One Eye, an imposingly large female Barred owl, clearly thought the lake house and all the surrounding property was her private hunting ground. She’d apparently taken up residence years before we moved in, according to the neighbors.
One Eye was one of many Barred and other owl species that made the woods surrounding the house their home. We soon learned that owls were active during the day, as we’d often spot them sitting quietly on a tree limb, and we certainly heard them calling during the day. Here’s a great video snippet (not mine!) of a Barred owl calling
During the Fall and Winter, the Barred owls in particular would get to hooting and setting up such a cacophony of racket at night that we were hard-pressed to get to sleep. Their calls went far beyond the typical 8-note territorial call to a far more strident caterwauling (Google the sound, it’s amazing). I soon became pretty adept at mimicking their standard call and more than once an owl landed in a tree nearby to check me out!
Anyway, our owl certainly had her one eye on our chicks, and one night we raced outdoors, chasing yet another chicken alarm call, to see One Eye perched about 30 feet up on a massive limb of the oak tree near the front door, a baby chick grasped in each of her talons.
Even as our hearts fell for the fate of those tiny chicks, we couldn’t help feeling awed by the presence of this mature, large owl. She was simply magnificent, sitting heavily on that limb, the porch light picking out the highlights on her feathers, the dark orange of her scary-looking talons and the glint in her one remaining eye. When she lifted off the limb and flew silently away, her wing-span was easily five and a half feet across.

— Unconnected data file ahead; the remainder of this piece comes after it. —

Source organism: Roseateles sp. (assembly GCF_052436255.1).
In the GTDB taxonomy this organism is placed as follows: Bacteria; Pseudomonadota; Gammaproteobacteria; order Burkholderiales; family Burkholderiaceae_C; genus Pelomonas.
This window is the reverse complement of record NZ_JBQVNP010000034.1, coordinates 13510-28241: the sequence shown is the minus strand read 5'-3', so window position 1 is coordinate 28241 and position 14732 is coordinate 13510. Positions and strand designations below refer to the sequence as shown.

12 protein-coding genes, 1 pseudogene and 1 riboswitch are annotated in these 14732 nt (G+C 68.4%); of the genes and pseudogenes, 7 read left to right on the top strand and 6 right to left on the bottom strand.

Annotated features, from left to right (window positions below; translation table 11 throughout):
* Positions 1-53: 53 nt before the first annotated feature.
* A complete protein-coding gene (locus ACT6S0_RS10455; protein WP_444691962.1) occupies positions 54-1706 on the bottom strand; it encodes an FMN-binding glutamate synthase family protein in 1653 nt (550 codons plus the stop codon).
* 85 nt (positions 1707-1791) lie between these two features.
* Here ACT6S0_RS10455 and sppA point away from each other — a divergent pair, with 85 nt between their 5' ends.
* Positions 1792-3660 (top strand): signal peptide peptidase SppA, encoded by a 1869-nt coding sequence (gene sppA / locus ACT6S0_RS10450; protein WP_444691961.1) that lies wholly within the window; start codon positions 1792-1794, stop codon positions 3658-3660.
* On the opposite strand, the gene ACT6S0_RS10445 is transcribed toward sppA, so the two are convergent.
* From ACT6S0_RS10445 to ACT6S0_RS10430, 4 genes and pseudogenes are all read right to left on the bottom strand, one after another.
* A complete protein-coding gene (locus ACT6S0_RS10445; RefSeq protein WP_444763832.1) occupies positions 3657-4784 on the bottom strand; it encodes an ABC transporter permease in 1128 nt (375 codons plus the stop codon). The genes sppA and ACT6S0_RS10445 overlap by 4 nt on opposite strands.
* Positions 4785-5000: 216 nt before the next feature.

We’d often come across One Eye as we worked around the property or walked to and from the dock. Sometimes she’d be sitting on a limb of the magnolia tree, eyeballing us as we sat in the shade reading books and watching the geese and the chickens moving around the lawn and the ever-present aerial display of eagles and ospreys as they headed out to their fishing ground or battled over the fish successfully caught.
Sometimes scenes like this would strike me as bucolic and also a bit macabre. All around us critters were eating and being eaten, stalking and being stalked, hunting and hiding from the hunters. No matter how much you may read about such realities, when you become a part of the landscape for hours and just observe, without disturbing anything, it’s amazing what you take in and, I guess for me, how much that may form or change your fundamental outlook on Life. Pretty heady stuff perhaps, but ultimately the moments seldom lasted because practical matters would inevitably intrude and, once again, we’d find ourselves in “protection” mode.
We talked and talked about the problem we were causing by introducing domestic fowl into this ecosystem. It didn’t matter that we hadn’t started it, we had willingly taken on the responsibility of protecting the chickens, and now the geese, and in the case of the chickens, we were failing. Different folks had different opinions, and many a beer was consumed out on the dock or the porch or sitting on the stools around the kitchen bar as we weighed options, pros and cons.
Ultimately, we recognized the hard truth was that all our efforts to grow the flock were only succeeding in growing more fodder for the wild critters. We knew the whole issue was going to come to a head at some point, even as we dreaded the inevitability of the outcome.